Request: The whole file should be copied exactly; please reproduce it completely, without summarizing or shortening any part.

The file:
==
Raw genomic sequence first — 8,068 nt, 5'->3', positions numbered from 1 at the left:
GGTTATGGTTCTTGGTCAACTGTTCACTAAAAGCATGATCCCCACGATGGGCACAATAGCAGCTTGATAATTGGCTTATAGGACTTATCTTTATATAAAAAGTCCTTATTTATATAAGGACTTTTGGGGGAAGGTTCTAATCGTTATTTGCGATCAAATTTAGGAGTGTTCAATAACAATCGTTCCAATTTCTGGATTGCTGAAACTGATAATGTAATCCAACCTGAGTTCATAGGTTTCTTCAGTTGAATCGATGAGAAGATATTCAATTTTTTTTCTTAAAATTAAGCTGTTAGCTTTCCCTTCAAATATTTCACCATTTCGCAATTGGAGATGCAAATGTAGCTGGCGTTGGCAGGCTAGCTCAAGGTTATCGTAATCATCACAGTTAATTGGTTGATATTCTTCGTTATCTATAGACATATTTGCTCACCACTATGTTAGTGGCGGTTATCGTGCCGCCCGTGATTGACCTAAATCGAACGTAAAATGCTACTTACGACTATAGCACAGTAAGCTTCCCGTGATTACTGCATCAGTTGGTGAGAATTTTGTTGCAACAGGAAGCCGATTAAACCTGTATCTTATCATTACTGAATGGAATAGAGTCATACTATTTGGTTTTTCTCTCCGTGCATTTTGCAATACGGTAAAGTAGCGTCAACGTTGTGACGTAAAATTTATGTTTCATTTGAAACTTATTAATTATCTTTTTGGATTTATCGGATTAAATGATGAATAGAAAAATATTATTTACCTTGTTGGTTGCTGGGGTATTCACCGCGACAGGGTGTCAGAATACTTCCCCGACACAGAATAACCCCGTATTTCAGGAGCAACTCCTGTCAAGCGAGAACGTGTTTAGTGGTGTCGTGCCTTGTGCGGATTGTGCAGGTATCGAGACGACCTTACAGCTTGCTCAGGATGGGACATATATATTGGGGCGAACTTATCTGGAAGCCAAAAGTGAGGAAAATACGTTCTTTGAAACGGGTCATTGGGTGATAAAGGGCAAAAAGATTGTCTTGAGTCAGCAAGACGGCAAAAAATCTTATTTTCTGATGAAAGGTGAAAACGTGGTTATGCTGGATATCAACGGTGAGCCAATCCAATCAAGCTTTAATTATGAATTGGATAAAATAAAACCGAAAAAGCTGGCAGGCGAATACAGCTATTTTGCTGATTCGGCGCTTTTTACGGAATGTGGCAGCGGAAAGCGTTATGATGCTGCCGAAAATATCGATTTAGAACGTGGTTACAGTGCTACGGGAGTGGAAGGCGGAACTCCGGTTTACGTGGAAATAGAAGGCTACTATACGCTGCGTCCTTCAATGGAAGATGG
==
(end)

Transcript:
Raw genomic sequence first — 8,068 nt, 5'->3', positions numbered from 1 at the left:
GGTTATGGTTCTTGGTCAACTGTTCACTAAAAGCATGATCCCCACGATGGGCACAATAGCAGCTTGATAATTGGCTTATAGGACTTATCTTTATATAAAAAGTCCTTATTTATATAAGGACTTTTGGGGGAAGGTTCTAATCGTTATTTGCGATCAAATTTAGGAGTGTTCAATAACAATCGTTCCAATTTCTGGATTGCTGAAACTGATAATGTAATCCAACCTGAGTTCATAGGTTTCTTCAGTTGAATCGATGAGAAGATATTCAATTTTTTTTCTTAAAATTAAGCTGTTAGCTTTCCCTTCAAATATTTCACCATTTCGCAATTGGAGATGCAAATGTAGCTGGCGTTGGCAGGCTAGCTCAAGGTTATCGTAATCATCACAGTTAATTGGTTGATATTCTTCGTTATCTATAGACATATTTGCTCACCACTATGTTAGTGGCGGTTATCGTGCCGCCCGTGATTGACCTAAATCGAACGTAAAATGCTACTTACGACTATAGCACAGTAAGCTTCCCGTGATTACTGCATCAGTTGGTGAGAATTTTGTTGCAACAGGAAGCCGATTAAACCTGTATCTTATCATTACTGAATGGAATAGAGTCATACTATTTGGTTTTTCTCTCCGTGCATTTTGCAATACGGTAAAGTAGCGTCAACGTTGTGACGTAAAATTTATGTTTCATTTGAAACTTATTAATTATCTTTTTGGATTTATCGGATTAAATGATGAATAGAAAAATATTATTTACCTTGTTGGTTGCTGGGGTATTCACCGCGACAGGGTGTCAGAATACTTCCCCGACACAGAATAACCCCGTATTTCAGGAGCAACTCCTGTCAAGCGAGAACGTGTTTAGTGGTGTCGTGCCTTGTGCGGATTGTGCAGGTATCGAGACGACCTTACAGCTTGCTCAGGATGGGACATATATATTGGGGCGAACTTATCTGGAAGCCAAAAGTGAGGAAAATACGTTCTTTGAAACGGGTCATTGGGTGATAAAGGGCAAAAAGATTGTCTTGAGTCAGCAAGACGGCAAAAAATCTTATTTTCTGATGAAAGGTGAAAACGTGGTTATGCTGGATATCAACGGTGAGCCAATCCAATCAAGCTTTAATTATGAATTGGATAAAATAAAACCGAAAAAGCTGGCAGGCGAATACAGCTATTTTGCTGATTCGGCGCTTTTTACGGAATGTGGCAGCGGAAAGCGTTATGATGCTGCCGAAAATATCGATTTAGAACGTGGTTACAGTGCTACGGGAGTGGAAGGCGGAACTCCGGTTTACGTGGAAATAGAAGGCTACTATACGCTGCGTCCTTCAATGGAAGATGG